Letter From the Editor: Keeping On
by Will Stewart
TSL Extra, Issue #11

Dear Readers:

This issue is a little late, arriving on the 19th of the month. I usually prefer to have the TSL Extra out on the 16th or 17th of the month, sometimes the 18th.

But the fact that it got out when it did is nothing short of amazing. For a long time after the World Trade Centers were destroyed and the Pentagon wrecked on September 11, I didn't want to work. It's hard to care about football when thousands of people are dying, and your country is facing a protracted, nasty war against terrorism.

After the attacks, as I sat in the solitude of my basement office and contemplated working on the TSL Extra, it was hard to get moving. What finally got me going was a long phone call I had during lunch on Thursday the 13th of September with Highland Springs football coach Scott Burton. We talked for 45 minutes about one of his star players, Noland Burchette, a recent VT verbal. And afterwards, I got the chance to talk to Noland for a few minutes.

The story they relayed to me is one of the more interesting recruiting stories I've ever heard. I've encountered high school football coaches who are mentors to their players and help shape their lives, but the relationship between Burton and Burchette is something truly special. Each of them owes the other quite a bit.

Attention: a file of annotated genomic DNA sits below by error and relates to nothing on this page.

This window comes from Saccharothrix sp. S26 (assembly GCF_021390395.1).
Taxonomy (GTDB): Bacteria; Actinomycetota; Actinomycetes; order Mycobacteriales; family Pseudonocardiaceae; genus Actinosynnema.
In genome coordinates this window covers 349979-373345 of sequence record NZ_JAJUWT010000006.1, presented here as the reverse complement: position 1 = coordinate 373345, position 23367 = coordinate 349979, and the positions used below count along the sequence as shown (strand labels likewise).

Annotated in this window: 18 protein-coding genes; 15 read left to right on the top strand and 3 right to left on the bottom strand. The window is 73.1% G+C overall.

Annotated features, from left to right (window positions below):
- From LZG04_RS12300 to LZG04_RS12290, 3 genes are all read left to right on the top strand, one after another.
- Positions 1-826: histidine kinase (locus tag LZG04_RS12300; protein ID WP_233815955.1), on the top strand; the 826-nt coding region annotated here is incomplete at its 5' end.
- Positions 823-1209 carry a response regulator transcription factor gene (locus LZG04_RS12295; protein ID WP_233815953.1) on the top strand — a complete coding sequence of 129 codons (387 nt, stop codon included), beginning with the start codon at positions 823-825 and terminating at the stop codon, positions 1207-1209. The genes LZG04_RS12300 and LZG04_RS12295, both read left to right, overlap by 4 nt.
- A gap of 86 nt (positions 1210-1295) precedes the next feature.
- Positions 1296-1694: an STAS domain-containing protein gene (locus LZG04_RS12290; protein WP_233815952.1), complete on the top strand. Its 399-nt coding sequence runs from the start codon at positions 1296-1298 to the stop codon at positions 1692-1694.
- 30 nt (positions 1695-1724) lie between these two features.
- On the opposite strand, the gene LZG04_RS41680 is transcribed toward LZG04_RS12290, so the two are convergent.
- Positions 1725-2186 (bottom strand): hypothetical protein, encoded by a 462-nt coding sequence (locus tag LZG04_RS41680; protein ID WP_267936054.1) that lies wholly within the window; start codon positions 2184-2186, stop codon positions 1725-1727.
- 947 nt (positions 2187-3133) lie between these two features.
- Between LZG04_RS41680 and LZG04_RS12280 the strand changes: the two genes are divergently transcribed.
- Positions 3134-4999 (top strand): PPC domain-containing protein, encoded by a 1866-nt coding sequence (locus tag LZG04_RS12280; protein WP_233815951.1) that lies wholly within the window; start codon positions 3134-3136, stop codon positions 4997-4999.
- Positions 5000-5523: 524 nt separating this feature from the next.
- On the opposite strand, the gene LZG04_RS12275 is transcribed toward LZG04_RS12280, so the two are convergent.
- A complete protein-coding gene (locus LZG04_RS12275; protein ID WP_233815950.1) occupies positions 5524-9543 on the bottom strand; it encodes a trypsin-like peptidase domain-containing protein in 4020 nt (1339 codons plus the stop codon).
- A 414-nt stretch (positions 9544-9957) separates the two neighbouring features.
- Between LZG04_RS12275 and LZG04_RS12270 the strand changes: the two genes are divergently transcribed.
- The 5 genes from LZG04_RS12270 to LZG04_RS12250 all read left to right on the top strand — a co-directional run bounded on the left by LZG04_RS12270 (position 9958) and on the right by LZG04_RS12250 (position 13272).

Noland Burchette's story is a story of human triumph, of an aimless young man who made something of himself, with the help of his coach. In the midst of all the despair and suffering associated with the terrorist attacks, it was the opportunity to put Noland Burchette's story into words that got me working again. I hope that as you read his tale (which is admittedly long) that you, too, derive a sense of hope and purpose again, if you're still struggling with what's going on in the world around us.

In other articles, we profile Keith Burnell, who must now play the role of lead tailback for the Hokies, in the wake of Lee Suggs' season-ending knee injury. We also dedicate not one but two articles to the sad story of Camm Jackson, a 1997 football recruit whose story is not one of triumph, but of a promising life gone awry. Fortunately for Camm, there's still time to get things turned around.

Lastly, we've got a profile of Pulaski County High School football player Alan Wheeling, who is not a VT football recruit, and probably won't be but would dearly love to be. And in "Inside the Numbers," we pit the 1995 Hokie defense against the 1999 Hokie defense and see who comes out on top. Comparing statistics is not as fun as watching Cornell Brown and Corey Moore duke it out in a dark alley would be, but it's fun, nonetheless.

Carry on, Hokies, and always keep those who suffered great losses in the terrorist attacks in your minds, hearts, and prayers.

Enjoy issue #11.

 

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